9. Name Brands
Nouveau riche are rising in status and increasing in numbers. Of course they are flocking to luxury brands but some lack the sophistication that usually comes with style. As they say, “money doesn’t buy class” so there is opportunity for etiquette schooling and training, especially in the north.
Young people are everywhere and although there are far too many banking and finance majors, they are the future of Vietnam (as cliched as it may be). A segment of them are break dancing, popping, locking, and dropping their ways into adulthood while those studying STEM subjects seem to be diving headlong into startups and IT outsourcing. Right now, many young Vietnamese idolize KPOP stars and are hungry for American culture—but they will all eventually craft their own styles.
Personal space does not exist here. Touching, at times inappropriately (from western point of view), is a way to communicate (since much of Vietnamese language relies on context). Couples (not just romantic ones) can be seen walking together in a semi-drunken stagger while talking loudly, laughing, or sharing some inside joke. Be prepared to “pinball” off some people in crowded public spaces as space is at a premium. Co-workers regularly and playfully slap each other; a sign of affection.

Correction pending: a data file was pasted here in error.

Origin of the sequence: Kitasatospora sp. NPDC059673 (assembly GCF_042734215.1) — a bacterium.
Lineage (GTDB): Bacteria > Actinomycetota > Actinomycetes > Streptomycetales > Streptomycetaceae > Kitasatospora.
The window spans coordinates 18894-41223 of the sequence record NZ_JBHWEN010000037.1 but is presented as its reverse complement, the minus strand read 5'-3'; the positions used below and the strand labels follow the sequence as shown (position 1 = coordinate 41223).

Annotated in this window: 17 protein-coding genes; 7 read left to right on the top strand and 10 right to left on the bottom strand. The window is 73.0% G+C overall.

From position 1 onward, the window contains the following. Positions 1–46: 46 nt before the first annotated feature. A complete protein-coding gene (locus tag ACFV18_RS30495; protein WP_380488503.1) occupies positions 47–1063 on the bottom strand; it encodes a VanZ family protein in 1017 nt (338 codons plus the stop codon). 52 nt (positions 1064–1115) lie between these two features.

Drinking and Vietnam go hand-in-hand. Beer Hanoi, Beer Saigon, Beer Truc Bach (the finest beer in Vietnam), Beer Halong, Beer Hue—you get the idea (those are all beer brands, by the way). Then there is ruou, rice alcohol which can come in a variety of flavors. Drinking is an occasion for bonding, building soft relationships with counterparts, and for social (and professional) lubrication.
Cigarettes, traditional bongs, and hookah. Non-smokers are in for a rough time in Vietnam—there’s always someone smoking nearby (usually Marlboro or Thanh Long brands). Smoking is allowed indoors and is encouraged in nightlife spaces. The air quality already is not great in major cities like Ho Chi Minh City and Hanoi—the longterm health implications of these combinations are alarming. Purchases and installations of air and water filtration systems will become more common as Vietnamese seek to protect their children from harmful exposure to pollutants.